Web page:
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Research Spotlight: Summer Sun Safety Month

C. elegans and Zebrafish (Danio rerio) have been used to study the effects of ultraviolet radiation (UVR) for decades (1,2). C. elegans are such an easy and powerful tool to use that they were highlighted in the journal “The American Biology Teacher” to directly show students the harmful effects of UVR (3). Also a recent review highlighted the importance of zebrafish studies in understanding how changes in UVR due to environmental and climate changes may affect wild fish populations (4). These are in addition to traditional research using these animal models showing that UVR can influence the spread of melanoma (5) and affect longevity (6).

  1. Klass MR. Aging in the nematode Caenorhabditis elegans: major biological and environmental factors influencing life span. Mech Ageing Dev. 1977;6(6):413-429. doi:10.1016/0047-6374(77)90043-4
  2. Grunwald, D., & Streisinger, G. (1992). Induction of mutations in the zebrafish with ultraviolet light. Genetical Research, 59(2), 93-101. doi:10.1017/S0016672300030305
  3. Fran Norflus “The Use of Inquiry-Based Activities with Caenorhabditis elegans to Enable Students to Learn about UV Radiation,” The American Biology Teacher, 79(5), 401-406, (1 May 2017)
  4. Alves, R.N., Agustí, S. Effect of ultraviolet radiation (UVR) on the life stages of fish. Rev Fish Biol Fisheries 30, 335–372 (2020). https://doi.org/10.1007/s11160-020-09603-1
  5. Wäster, P., Orfanidis, K., Eriksson, I. et al. UV radiation promotes melanoma dissemination mediated by the sequential reaction axis of cathepsins–TGF-β1–FAP-α. Br J Cancer 117, 535–544 (2017). https://doi.org/10.1038/bjc.2017.182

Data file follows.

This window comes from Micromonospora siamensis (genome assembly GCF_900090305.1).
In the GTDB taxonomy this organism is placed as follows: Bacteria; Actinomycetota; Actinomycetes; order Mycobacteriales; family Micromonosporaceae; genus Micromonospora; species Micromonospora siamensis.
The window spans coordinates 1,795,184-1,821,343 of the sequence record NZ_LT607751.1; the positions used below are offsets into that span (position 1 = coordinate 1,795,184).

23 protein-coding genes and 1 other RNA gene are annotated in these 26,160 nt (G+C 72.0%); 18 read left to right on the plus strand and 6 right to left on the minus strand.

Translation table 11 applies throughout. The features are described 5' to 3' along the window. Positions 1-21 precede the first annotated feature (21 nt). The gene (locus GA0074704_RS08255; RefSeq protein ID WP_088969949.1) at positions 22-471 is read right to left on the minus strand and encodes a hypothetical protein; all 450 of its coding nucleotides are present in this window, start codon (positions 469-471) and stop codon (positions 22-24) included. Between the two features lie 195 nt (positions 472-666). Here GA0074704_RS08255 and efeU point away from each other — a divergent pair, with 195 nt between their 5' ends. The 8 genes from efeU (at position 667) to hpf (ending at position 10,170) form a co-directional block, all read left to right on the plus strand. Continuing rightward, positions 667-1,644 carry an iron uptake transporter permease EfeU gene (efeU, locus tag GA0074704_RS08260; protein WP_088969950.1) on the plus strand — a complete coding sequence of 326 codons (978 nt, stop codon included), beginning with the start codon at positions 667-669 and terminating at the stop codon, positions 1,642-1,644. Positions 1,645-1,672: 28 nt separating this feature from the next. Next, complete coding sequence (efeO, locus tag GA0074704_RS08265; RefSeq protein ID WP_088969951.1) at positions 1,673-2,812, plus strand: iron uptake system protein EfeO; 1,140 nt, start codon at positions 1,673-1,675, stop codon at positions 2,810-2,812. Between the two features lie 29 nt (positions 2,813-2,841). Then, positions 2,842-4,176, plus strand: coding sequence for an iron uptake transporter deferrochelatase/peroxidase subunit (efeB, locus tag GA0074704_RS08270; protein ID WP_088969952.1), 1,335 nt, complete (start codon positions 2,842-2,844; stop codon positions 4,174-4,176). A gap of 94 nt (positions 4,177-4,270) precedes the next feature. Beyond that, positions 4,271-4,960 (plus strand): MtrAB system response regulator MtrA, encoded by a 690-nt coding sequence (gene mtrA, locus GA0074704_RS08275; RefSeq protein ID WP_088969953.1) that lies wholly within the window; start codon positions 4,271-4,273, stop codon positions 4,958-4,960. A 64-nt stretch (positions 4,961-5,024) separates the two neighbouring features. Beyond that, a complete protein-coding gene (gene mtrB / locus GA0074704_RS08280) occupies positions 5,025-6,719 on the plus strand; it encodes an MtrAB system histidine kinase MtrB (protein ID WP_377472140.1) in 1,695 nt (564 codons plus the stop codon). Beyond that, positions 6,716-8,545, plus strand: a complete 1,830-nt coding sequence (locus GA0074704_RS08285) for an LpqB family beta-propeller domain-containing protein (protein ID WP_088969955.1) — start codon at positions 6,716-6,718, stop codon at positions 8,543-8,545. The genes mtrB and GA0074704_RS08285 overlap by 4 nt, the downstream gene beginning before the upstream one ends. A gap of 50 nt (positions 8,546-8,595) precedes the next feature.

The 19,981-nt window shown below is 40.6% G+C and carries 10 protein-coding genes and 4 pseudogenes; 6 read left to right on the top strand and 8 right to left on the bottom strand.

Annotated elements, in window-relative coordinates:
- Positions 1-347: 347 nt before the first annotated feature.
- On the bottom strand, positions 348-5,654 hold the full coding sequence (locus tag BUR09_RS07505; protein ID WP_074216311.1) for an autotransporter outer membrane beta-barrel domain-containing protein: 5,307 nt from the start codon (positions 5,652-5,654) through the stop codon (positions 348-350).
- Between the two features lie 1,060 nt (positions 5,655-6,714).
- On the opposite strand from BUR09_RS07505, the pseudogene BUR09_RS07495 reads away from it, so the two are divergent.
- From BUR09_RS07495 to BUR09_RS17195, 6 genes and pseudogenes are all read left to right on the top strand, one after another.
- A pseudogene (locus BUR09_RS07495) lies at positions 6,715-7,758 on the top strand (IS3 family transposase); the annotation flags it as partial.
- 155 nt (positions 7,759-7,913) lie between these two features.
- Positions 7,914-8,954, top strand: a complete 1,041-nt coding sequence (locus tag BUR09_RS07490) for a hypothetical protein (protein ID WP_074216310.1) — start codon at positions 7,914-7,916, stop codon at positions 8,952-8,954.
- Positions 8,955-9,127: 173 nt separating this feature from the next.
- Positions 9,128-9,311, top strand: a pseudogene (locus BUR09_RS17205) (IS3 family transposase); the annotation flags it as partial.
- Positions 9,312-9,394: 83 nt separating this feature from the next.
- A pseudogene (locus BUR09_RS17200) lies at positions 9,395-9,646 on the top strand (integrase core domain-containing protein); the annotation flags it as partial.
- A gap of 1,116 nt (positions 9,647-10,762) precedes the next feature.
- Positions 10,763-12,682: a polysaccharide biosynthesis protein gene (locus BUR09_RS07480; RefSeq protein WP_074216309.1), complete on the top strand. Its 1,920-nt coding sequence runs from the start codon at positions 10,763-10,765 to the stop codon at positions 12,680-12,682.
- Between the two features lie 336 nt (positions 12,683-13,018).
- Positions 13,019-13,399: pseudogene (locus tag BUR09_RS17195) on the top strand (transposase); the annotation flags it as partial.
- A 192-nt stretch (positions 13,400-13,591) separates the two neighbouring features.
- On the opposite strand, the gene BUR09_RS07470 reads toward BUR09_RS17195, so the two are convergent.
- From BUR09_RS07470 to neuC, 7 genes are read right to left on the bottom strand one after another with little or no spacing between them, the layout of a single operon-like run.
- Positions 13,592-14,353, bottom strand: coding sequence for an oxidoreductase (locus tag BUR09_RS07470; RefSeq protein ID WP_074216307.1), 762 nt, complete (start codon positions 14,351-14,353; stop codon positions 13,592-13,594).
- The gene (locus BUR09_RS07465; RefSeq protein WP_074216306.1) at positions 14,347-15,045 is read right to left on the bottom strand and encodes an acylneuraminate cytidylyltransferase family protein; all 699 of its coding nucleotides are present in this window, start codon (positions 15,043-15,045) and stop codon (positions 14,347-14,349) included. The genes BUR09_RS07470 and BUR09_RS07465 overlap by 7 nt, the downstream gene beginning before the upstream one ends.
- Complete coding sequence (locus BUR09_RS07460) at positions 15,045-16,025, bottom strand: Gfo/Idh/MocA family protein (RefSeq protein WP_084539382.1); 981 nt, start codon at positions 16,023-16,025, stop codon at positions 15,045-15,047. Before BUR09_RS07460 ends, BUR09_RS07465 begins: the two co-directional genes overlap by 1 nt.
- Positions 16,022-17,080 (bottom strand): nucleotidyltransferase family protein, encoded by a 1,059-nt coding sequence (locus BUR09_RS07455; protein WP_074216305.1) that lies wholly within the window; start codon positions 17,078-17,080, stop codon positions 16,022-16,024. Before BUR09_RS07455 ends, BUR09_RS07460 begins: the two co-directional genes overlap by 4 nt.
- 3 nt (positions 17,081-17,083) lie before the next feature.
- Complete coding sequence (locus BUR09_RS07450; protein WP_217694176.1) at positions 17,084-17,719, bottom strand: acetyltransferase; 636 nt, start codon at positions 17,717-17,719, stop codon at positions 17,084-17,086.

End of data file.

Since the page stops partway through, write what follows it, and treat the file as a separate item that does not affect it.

6. De Magalhaes Filho, C.D., Henriquez, B., Seah, N.E. et al. Visible light reduces C. elegans longevity. Nat Commun 9, 927 (2018). https://doi.org/10.1038/s41467-018-02934-5

About The Author

Jenn Lawson

Jenn is a Transgenics Lab Tech IV and the supervisor of the Transgenics Molecular Biology team at InVivo Biosystem. The team specializes in C. elegans and zebrafish transgenics. She received her Bachelor of Science from the University of Utah. Her background includes over 16 years of professional research experience in both academic and biotech labs. Prior to joining InVivo Biosystems she worked with and contributed to numerous published scientific studies using mouse models. She is happy to now be working with animal models that do not bite. Jenn loves to read and is fascinated by human behavior and evolutionary psychology.

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